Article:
Post-aloha interrogation

Diocesan school students lob tough questions to presiding bishop during Hawaiian visit
December 31, 2004

Presiding Bishop Frank T. Griswold sat amidst 24 sophomores from the Basic Christianity class at St. Andrew’s Priory School for Girls in Honolulu as they peppered him with questions. Why does the Bible call homosexuality a sin? What is the view of the Episcopal Church on gay marriage and homosexuality, and do most Episcopalians agree on this issue? How would you describe God? Do you believe all religions share the truth about God?

“I told the girls, 'This is a chance to talk with someone who is head of the whole Episcopal Church,'” said religion teacher Pam Kennedy. “I really respect the integrity of the students to come up with intelligent questions, which we separated into social issues and theology,”

“Homosexuality is not part of the curriculum … but with the election [of a gay bishop in New Hampshire], it was on the girls’ minds. The methods we use to determine standards of right and wrong, and the questions you got from some of the girls, came right out of our curriculum,” Kennedy said.

“We look at issues [and discuss how one can be] guided by your conscience, the law and the strengths and weakness of each method. We come to understand those may not be the best ways to make decisions and that there is a need to have a universal standard -- God’s standard. We try to teach them critical thinking. I always tell them, you do not have a right to an opinion until you can back it up.”

Give-and-take session

Head of School Marilyn Matsunaga handed Griswold questions that he quietly scanned before settling in a chair to answer them and take other queries for almost 90 minutes. His long, thoughtful responses gave clear foundation for discussion.

On the Bible and homosexuality: “I think the Bible assumes everyone naturally is heterosexual, and therefore homosexuality is unnatural … you have to take into account the Bible was written many years ago. There are many things in the Bible over the centuries we’ve learned that are different from the way people thought when it was written … the cosmos … health and illness … we’ve learned a great deal about complexities about who we are as human beings. … If you understand people as we do now, that perhaps having to do with the fundamental structure of their personalities, then we can say biblical passages that condemn homosexuality reflect one awareness of how human beings are, and we understand another about human beings … then we can say being drawn to the same sex in terms of affection is not necessarily sinful.”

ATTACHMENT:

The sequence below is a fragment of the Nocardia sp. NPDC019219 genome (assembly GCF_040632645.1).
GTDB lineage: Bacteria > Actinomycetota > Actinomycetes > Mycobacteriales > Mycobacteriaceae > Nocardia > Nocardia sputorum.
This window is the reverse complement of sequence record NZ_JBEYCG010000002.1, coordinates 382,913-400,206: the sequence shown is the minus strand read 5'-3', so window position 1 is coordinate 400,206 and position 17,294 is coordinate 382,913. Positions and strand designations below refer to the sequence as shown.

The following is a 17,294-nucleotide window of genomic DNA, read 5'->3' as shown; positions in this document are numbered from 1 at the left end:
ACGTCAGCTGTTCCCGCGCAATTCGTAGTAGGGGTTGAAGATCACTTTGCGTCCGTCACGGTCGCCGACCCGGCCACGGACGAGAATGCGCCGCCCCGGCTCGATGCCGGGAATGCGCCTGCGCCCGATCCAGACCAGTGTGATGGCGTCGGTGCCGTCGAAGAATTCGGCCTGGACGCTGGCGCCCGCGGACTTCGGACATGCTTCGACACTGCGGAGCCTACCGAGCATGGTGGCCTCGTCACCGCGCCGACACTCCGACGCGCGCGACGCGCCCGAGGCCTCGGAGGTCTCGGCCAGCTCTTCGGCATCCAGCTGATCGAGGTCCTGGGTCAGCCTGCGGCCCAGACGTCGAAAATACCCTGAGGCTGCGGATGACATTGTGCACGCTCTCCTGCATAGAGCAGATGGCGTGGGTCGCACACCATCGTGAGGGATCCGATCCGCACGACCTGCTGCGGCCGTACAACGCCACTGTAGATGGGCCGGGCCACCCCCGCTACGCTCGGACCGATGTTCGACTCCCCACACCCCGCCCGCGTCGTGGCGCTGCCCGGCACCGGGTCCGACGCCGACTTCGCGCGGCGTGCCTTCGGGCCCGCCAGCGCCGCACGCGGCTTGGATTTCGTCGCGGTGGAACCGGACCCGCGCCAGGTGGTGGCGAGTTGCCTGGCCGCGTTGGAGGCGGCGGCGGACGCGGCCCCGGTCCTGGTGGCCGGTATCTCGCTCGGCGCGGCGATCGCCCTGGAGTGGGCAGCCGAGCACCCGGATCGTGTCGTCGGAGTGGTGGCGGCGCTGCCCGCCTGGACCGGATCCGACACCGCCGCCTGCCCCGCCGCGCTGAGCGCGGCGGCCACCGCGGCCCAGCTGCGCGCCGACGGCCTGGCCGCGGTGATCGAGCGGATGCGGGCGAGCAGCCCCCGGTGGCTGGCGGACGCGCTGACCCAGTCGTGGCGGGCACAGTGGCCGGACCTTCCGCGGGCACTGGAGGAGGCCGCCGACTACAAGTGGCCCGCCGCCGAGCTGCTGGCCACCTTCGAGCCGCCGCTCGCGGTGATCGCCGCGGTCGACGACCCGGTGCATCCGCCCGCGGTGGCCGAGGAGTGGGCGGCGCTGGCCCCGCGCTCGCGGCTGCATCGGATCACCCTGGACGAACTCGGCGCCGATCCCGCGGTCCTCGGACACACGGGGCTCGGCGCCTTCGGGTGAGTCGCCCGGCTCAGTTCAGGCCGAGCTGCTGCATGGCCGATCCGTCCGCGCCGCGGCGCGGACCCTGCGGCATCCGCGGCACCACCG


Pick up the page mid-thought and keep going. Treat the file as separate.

On gay marriage: The Episcopal Church is made up of people with varying viewpoints -- those who interpret the Bible exactly how it's written and those who view it in historical context, with insight always unfolding, he said. “The whole question of gay marriage, blessings of same-sex marriage, [are part of] the discussion the whole church is having. It has not come to any resolution … it’s the dioceses having their own conversations, and I’m sure at some point it will come to some clarity.”

On describing God: “I know God largely through Jesus. God is abstract, out there … Jesus has a way of showing up, then going on in people’s lives. There’s a moment when someone will show up and say exactly what I need them to say. Where did this come from? … Jesus participates in the reality of God.”

On all religions: “Truth is not confined to Christianity. Christianity and its deep message of love allow me to see the truth in other religions. Most religions I’ve encountered have, as their base, love and care for others.”

Allegiance and war

The students also asked Griswold about using “under God” in the Pledge of Allegiance, the moral and ethical choices of abortion, the war in Iraq and how he knew when he wanted to be an Episcopalian.

Griswold thanked the girls, noting, “Young people often see issues more clearly. And raising questions is terribly important. So speak your own truth, raise your own questions. Do not be shy. By virtue of your education, you have that capacity.”

“In a world that is largely selfish, how can you translate your own values that have deepened here at this school and bring that to others? We need to translate our faith into action. When we do this, our faith actually deepens.”

The visit to the 504-student, kindergarten through 12th grade diocesan school, founded in 1867 by Queen Emma of Hawaii, launched the presiding bishop’s six-day pastoral visit to the island Diocese of Hawaii in early December.